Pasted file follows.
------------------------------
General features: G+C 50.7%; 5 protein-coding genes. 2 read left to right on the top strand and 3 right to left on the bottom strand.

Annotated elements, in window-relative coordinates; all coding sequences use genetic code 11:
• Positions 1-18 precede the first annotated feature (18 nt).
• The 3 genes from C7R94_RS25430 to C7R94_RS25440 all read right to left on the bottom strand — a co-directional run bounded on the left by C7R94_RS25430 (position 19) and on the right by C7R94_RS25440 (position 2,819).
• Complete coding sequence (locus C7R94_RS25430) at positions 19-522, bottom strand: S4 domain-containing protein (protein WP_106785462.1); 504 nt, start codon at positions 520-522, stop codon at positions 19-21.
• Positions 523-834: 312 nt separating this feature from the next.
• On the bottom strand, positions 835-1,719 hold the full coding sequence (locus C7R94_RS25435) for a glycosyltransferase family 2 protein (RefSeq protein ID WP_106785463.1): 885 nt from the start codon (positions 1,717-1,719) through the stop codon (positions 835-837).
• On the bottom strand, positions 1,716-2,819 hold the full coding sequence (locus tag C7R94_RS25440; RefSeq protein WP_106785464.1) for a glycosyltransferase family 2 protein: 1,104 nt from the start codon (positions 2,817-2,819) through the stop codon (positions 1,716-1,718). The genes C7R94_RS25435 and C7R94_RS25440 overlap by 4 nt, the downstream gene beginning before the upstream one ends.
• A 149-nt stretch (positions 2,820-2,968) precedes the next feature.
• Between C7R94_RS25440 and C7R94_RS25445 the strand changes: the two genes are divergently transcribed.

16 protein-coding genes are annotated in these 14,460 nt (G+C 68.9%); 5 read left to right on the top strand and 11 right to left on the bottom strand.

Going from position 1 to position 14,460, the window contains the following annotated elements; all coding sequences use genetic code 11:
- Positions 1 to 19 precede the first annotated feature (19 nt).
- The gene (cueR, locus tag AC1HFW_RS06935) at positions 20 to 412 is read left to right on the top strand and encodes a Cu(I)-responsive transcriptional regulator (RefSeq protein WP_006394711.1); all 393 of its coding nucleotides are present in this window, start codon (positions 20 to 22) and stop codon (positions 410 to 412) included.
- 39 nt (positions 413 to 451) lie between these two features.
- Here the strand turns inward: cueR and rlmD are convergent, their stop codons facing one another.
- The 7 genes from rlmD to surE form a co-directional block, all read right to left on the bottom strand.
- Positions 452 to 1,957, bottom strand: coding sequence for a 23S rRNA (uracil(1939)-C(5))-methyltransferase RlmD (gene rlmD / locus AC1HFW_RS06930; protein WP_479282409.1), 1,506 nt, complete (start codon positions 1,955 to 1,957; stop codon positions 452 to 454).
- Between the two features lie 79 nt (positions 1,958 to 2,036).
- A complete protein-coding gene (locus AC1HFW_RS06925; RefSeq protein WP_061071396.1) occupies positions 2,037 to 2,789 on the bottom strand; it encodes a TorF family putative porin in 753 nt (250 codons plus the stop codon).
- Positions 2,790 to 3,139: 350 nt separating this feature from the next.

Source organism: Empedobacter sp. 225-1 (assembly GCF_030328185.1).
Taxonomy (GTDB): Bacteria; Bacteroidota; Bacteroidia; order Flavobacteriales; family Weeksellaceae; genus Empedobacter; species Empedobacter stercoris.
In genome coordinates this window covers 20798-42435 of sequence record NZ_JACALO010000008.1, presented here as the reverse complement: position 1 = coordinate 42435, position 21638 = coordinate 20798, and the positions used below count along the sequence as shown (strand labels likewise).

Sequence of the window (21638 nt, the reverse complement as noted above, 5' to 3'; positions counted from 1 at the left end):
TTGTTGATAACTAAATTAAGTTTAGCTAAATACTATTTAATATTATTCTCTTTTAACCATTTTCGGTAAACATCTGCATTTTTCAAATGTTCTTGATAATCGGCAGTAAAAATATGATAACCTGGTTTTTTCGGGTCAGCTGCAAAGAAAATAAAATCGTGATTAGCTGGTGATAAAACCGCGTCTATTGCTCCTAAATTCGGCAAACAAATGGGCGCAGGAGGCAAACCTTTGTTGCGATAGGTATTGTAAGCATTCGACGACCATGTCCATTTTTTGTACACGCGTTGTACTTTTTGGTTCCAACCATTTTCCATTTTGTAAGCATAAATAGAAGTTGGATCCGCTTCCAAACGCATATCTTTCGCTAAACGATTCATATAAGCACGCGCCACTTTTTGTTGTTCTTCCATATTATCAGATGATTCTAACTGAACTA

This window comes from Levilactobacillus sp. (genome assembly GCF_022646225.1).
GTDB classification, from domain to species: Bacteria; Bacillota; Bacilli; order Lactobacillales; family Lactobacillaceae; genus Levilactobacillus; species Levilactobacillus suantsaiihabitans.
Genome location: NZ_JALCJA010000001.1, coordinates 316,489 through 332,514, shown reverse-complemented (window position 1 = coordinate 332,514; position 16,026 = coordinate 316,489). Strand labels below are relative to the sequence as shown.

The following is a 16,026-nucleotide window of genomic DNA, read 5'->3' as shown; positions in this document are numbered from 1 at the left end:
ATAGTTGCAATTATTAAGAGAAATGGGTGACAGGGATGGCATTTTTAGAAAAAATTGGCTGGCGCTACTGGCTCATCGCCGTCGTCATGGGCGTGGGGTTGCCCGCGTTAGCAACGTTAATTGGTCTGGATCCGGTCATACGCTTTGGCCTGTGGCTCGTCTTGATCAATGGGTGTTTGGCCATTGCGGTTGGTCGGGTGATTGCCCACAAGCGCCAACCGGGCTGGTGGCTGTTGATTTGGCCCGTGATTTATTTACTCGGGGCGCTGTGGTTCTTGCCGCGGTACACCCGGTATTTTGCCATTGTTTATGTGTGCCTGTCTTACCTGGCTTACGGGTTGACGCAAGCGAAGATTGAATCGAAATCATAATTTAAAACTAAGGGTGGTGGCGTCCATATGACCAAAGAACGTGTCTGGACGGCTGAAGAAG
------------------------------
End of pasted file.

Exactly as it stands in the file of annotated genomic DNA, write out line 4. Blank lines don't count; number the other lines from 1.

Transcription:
• The 3 genes from C7R94_RS25430 to C7R94_RS25440 all read right to left on the bottom strand — a co-directional run bounded on the left by C7R94_RS25430 (position 19) and on the right by C7R94_RS25440 (position 2,819).